Plans To Tackle Congestion In Cambridge
25 May 2016, 07:10 | Updated: 25 May 2016, 13:26
Plans to tackle heavy traffic in Cambridge have been unveiled and it doesn't include a congestion charge.
The Greater Cambridge City Deal has been given £100 million from the government to tackle the gridlock, and have announced a range of measures to achieve it.
An eight-point plan aims to reduce traffic and significantly speed up commuter journeys for people who choose to use public transport, bike or walk.
The plan is as follows:
1. Better public transport
Remove traffic from key bus routes and immediately improve bus reliability and reduce bus journey times in the city.
Look at improving rail services with the aim of a new Addenbrooke's station.
2. Better cycling and walking
Comprehensive cycle and footpath network connecting Cambridge with towns and villages
3. Peak-time congestion control points
Up to six virtual road closure on key roads in peak hours which only buses, cyclists, local taxis and emergency vehicles could use
Near-by roads would be protected from rat-running.
4. Workplace Parking Levy (WPL)
Employers with lots of parking space for employees would be charged an annual fee for each commuter parking space. The money raised would then help to carry out all the other measures.
5. On-street parking controls
Expand residents parking zones.
6. Smart transport technology
More phone apps and better use of technology
7. Travel planning
More advice to help businesses, schools and individuals adapt to changes and make optimum travel choices.
8. Public space and air quality
Using opportunities to make improvements to public space - such as landscaping, new street furniture or public art.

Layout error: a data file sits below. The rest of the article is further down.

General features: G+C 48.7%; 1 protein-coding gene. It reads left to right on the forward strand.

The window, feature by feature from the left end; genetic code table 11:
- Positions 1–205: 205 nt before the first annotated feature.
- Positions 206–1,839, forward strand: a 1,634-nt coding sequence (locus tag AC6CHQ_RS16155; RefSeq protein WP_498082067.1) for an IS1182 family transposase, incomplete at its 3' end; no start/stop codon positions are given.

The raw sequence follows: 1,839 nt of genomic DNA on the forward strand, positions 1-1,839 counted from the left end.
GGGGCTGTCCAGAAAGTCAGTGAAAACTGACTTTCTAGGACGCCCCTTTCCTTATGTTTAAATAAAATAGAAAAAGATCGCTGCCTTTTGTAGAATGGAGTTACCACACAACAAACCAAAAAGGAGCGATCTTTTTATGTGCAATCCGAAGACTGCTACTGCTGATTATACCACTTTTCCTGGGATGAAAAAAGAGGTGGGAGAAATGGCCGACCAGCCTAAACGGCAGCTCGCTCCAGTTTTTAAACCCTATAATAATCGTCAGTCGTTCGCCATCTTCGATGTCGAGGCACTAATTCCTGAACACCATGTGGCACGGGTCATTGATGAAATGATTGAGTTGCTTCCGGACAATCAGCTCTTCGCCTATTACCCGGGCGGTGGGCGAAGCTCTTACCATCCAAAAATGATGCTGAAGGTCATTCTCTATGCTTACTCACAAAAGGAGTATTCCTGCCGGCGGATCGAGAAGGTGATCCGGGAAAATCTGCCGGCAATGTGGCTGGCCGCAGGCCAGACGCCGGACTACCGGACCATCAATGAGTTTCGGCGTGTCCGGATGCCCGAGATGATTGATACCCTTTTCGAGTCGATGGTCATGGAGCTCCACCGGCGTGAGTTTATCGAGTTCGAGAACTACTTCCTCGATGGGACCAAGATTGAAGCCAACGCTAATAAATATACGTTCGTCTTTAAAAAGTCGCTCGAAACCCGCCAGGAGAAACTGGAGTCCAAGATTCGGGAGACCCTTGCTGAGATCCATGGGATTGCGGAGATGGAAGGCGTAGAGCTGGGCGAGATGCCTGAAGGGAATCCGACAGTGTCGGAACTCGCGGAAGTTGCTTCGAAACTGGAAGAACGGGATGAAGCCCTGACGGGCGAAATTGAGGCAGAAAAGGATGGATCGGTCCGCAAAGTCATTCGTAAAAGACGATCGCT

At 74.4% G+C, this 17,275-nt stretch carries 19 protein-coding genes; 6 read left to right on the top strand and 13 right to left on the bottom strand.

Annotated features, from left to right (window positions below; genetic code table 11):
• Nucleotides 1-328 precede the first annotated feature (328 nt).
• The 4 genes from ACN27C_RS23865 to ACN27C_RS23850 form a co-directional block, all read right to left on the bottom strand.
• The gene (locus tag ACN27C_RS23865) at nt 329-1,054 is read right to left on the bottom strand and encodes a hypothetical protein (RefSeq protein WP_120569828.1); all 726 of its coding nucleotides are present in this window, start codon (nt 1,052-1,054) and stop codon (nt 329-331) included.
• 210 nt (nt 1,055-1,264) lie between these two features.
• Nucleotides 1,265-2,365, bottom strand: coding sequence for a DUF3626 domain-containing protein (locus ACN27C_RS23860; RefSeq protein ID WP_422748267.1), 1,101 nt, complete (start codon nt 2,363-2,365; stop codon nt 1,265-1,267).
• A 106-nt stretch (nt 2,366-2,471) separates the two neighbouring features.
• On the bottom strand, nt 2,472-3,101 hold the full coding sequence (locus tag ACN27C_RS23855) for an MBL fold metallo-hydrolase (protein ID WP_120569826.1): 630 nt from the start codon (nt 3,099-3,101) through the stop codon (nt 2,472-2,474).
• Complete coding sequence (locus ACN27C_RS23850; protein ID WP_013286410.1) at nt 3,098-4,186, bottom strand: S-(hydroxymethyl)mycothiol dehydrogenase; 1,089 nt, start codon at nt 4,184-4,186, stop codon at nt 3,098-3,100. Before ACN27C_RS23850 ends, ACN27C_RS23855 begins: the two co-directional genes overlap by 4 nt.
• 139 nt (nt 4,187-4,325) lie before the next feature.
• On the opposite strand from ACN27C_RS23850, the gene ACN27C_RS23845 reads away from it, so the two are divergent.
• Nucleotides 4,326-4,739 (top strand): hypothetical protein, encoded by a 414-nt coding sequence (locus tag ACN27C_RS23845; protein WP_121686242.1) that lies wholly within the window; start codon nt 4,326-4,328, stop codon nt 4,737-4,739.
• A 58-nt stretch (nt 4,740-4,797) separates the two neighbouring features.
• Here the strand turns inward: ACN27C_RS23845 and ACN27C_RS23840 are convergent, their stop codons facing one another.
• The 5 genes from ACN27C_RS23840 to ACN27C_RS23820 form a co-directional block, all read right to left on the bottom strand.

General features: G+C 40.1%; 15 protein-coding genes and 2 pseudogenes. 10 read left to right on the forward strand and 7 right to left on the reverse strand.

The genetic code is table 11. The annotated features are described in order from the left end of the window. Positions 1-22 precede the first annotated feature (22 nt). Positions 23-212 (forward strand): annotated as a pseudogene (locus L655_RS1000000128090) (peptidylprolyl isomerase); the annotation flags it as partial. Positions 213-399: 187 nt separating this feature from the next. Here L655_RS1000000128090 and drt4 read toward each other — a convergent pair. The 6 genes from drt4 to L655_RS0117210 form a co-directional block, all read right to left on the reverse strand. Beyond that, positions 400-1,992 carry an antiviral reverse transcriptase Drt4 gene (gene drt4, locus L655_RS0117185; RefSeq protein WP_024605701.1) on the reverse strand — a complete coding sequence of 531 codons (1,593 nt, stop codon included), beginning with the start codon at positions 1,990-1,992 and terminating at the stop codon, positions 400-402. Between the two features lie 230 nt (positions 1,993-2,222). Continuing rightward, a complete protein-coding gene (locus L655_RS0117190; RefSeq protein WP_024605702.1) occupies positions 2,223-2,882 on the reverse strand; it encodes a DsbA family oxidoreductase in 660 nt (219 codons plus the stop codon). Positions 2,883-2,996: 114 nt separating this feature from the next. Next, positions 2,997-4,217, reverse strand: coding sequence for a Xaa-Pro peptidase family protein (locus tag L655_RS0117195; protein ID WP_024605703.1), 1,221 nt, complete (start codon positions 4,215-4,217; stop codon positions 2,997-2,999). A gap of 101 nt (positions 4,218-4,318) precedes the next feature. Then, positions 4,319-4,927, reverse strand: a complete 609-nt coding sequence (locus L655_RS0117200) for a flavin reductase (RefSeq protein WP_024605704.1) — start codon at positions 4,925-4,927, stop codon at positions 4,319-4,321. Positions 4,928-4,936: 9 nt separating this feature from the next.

Congestion charging was suggested by a number of people who responded to a Call for Evidence. However, the analysis is that it would unfairly penalise commuters who currently have no other option but to drive because sufficient alternatives are not yet in place.
Cllr Lewis Herbert, Cambridge City Council Leader and Chair of the City Deal Board said: "We benefit from being in a highly successful city region with a thriving economy that brings us jobs, opportunities and a great quality of life.
"But congestion has to be tackled because it wastes so much travel time and threatens to choke off growth. The City Deal Board is committed to taking decisive action to keep our city region moving - keeping it a place for people, not for traffic."
Commenting on the proposals, Claire Haigh, Chief Executive of Greener Journeys, the sustainable transport campaigning group, said: "Greener Journeys welcomes these plans and commends the Greater Cambridge City Deal for recognising the important role that buses play in helping to ease congestion in the UK's busiest cities.
"By allowing buses to travel quickly and reliably through town and city centres, bus lanes provide a convenient alternative to driving - and a fully loaded double decker bus can take 75 cars off the road.
"We also know from our own independent research that carefully planned bus priority measures, such as bus lanes and busway schemes, deliver significant environmental and economic benefits. In fact, every £1 spent on local bus infrastructure can generate up to £7 of economic benefits.
"If congestion charging is politically off limits, this is the best strategy."
The report will be considered at public meetings of both the Greater Cambridge City Deal Executive Board and Joint Assembly next month.